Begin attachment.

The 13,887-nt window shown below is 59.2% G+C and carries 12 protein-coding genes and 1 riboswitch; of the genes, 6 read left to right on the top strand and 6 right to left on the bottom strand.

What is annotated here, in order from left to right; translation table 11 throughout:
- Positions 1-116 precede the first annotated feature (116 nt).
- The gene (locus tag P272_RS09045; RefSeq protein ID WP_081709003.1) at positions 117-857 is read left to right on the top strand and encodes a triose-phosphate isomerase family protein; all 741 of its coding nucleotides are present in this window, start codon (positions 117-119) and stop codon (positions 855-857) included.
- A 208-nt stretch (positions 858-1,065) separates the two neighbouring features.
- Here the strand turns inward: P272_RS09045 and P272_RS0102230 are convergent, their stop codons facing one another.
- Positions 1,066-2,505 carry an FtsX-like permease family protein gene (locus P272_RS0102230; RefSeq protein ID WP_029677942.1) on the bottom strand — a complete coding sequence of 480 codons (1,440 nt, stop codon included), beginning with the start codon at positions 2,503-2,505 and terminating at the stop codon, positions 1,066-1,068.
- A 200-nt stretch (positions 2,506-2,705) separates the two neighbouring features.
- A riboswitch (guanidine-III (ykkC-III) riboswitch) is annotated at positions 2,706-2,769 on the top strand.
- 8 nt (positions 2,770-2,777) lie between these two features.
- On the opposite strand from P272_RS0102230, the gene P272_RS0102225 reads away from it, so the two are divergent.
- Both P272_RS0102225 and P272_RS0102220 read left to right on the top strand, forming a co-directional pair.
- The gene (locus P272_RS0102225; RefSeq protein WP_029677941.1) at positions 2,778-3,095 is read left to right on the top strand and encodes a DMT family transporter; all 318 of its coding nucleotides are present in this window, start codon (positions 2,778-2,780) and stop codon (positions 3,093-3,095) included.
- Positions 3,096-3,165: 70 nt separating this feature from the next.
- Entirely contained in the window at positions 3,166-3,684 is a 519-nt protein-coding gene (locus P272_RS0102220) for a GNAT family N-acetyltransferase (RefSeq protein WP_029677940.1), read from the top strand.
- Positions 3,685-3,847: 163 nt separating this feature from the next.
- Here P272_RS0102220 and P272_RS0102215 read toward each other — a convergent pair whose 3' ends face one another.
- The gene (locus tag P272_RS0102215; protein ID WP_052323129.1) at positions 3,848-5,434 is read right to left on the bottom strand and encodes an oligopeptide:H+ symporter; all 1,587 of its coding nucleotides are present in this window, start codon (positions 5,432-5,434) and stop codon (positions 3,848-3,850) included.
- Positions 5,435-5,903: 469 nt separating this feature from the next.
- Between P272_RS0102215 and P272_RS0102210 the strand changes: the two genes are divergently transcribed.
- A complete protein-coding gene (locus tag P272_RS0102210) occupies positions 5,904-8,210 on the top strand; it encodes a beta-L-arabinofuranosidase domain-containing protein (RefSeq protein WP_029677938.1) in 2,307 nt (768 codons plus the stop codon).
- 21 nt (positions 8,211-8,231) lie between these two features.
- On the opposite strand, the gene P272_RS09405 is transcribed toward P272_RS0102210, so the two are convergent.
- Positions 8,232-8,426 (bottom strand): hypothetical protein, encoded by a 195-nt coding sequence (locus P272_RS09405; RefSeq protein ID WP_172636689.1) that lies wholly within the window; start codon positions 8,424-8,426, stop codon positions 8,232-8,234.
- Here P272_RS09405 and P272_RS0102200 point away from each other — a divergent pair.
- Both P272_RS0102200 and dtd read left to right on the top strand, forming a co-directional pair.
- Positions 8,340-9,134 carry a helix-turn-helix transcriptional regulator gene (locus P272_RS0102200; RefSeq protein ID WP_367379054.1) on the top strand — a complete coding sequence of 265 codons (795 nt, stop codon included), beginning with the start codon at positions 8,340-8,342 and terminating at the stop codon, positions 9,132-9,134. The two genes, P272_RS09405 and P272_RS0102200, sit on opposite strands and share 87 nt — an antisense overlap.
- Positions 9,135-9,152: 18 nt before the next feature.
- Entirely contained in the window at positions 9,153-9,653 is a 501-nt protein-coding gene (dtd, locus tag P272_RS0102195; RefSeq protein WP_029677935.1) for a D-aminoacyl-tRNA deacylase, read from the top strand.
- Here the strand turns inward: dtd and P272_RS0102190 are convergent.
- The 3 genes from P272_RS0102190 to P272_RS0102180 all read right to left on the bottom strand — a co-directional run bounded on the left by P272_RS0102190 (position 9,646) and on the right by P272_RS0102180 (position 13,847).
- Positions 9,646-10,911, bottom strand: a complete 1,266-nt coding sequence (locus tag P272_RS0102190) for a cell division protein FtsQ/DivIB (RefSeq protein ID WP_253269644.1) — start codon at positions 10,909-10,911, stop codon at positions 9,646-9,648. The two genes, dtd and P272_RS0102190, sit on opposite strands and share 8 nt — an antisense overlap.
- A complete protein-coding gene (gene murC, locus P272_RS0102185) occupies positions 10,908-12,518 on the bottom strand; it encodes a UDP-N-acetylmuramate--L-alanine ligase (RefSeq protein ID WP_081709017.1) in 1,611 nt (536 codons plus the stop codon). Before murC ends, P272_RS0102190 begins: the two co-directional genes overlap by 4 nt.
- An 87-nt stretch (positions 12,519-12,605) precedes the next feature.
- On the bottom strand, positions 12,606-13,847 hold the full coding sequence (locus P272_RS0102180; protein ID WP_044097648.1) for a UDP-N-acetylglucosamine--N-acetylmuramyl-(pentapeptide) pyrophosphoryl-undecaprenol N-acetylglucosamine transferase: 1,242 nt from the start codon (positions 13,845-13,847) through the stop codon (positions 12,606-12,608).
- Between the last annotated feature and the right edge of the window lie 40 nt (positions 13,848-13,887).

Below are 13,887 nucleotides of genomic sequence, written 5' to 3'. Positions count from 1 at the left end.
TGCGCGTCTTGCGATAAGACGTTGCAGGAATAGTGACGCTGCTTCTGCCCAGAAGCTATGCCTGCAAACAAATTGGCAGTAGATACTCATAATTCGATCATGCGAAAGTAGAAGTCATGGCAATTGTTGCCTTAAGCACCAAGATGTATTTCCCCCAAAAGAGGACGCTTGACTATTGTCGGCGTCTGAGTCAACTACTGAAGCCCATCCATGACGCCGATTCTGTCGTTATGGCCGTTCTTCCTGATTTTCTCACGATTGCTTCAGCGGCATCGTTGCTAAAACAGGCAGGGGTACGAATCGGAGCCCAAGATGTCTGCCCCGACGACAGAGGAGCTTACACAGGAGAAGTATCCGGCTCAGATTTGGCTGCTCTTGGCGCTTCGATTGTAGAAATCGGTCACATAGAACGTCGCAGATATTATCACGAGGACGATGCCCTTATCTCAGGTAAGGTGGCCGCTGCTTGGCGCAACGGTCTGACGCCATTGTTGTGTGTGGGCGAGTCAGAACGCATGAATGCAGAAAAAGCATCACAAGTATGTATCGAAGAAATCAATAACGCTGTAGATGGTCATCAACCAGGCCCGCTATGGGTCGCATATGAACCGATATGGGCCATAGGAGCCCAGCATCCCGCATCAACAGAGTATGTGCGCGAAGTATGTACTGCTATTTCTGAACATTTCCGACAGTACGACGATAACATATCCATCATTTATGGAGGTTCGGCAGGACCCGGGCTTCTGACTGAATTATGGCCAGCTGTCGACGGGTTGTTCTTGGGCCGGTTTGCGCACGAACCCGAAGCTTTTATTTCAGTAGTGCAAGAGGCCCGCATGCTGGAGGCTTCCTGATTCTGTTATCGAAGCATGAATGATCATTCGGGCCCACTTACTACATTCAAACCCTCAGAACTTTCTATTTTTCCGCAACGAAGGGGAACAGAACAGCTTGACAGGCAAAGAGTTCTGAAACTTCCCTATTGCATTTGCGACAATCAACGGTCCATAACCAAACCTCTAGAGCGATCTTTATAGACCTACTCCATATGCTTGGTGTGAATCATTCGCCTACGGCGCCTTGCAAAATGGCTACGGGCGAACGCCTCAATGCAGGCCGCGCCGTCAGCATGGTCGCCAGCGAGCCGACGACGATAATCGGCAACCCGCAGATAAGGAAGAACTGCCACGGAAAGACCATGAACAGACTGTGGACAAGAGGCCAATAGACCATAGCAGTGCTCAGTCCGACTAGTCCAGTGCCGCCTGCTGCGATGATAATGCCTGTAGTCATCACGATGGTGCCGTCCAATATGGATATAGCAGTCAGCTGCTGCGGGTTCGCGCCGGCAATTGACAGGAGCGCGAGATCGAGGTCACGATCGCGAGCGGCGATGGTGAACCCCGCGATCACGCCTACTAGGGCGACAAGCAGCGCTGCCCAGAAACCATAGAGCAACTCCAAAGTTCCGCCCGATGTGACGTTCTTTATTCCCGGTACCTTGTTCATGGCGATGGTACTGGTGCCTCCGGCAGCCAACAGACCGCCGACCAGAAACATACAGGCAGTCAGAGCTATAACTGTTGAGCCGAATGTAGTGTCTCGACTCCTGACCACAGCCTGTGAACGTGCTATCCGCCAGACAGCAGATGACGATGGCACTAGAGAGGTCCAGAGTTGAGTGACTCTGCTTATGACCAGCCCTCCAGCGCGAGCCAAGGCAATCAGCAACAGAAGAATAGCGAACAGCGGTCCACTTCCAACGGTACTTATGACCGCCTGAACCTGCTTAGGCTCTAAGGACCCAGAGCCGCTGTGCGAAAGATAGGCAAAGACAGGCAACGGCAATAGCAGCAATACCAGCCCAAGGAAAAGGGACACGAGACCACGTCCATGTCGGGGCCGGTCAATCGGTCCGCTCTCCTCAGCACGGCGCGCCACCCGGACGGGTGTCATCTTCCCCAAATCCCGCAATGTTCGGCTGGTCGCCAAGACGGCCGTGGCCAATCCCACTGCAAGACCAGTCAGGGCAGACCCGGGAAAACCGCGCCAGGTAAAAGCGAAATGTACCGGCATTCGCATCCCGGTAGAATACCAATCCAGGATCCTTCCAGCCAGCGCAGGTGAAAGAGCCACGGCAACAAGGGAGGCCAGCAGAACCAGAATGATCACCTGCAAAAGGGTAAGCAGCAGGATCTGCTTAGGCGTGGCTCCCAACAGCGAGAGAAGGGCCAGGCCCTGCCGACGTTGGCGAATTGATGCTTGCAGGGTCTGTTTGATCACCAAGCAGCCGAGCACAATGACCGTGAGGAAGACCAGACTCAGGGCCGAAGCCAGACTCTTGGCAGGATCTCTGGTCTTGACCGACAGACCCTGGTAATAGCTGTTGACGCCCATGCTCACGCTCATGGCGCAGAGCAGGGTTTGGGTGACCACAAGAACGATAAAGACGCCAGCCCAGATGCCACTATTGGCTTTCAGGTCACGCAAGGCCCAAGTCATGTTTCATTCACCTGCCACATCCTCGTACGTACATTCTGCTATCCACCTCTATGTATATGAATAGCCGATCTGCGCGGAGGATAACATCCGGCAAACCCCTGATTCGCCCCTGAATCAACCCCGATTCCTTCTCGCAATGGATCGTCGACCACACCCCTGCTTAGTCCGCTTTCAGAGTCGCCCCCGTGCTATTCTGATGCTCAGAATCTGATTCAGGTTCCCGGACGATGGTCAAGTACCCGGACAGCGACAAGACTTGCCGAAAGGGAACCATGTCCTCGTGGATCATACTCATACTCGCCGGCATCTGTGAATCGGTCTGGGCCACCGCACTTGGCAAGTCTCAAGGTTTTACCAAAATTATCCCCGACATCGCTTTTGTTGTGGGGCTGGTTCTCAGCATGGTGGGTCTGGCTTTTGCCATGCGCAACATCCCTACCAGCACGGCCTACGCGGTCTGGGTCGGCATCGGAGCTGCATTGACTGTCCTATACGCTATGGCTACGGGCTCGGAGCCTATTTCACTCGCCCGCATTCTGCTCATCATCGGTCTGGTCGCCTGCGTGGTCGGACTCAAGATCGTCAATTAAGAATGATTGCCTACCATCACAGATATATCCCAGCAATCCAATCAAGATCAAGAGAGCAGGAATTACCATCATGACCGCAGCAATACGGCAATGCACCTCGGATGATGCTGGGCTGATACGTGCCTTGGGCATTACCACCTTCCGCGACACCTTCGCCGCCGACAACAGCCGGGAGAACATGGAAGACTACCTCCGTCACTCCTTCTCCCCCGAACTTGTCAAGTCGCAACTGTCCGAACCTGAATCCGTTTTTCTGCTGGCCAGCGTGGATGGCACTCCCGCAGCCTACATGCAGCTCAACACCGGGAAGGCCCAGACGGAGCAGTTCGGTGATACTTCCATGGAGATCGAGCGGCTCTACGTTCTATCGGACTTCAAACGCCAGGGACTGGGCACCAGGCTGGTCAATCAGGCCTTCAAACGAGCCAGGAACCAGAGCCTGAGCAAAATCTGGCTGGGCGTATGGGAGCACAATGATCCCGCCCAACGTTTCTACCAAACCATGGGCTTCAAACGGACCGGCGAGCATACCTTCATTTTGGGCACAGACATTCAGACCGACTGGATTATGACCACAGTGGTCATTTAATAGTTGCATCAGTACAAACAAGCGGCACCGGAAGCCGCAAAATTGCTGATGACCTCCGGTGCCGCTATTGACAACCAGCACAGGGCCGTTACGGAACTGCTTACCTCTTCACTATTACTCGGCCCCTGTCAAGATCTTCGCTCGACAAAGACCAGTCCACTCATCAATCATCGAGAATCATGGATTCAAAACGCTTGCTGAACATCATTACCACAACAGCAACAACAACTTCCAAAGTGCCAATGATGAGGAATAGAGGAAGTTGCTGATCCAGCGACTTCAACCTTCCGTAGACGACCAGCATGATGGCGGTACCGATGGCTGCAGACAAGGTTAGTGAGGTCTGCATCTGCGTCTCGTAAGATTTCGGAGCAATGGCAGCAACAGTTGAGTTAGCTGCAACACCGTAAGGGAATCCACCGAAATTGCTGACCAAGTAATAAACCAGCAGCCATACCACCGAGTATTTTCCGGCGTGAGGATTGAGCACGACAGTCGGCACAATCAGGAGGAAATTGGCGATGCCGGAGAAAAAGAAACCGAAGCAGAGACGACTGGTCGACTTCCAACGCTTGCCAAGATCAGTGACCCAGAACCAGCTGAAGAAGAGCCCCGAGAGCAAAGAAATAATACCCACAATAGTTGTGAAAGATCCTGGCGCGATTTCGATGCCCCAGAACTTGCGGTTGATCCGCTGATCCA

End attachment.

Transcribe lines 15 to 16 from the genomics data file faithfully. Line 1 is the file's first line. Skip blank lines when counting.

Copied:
- Entirely contained in the window at positions 3,166-3,684 is a 519-nt protein-coding gene (locus P272_RS0102220) for a GNAT family N-acetyltransferase (RefSeq protein WP_029677940.1), read from the top strand.
- Positions 3,685-3,847: 163 nt separating this feature from the next.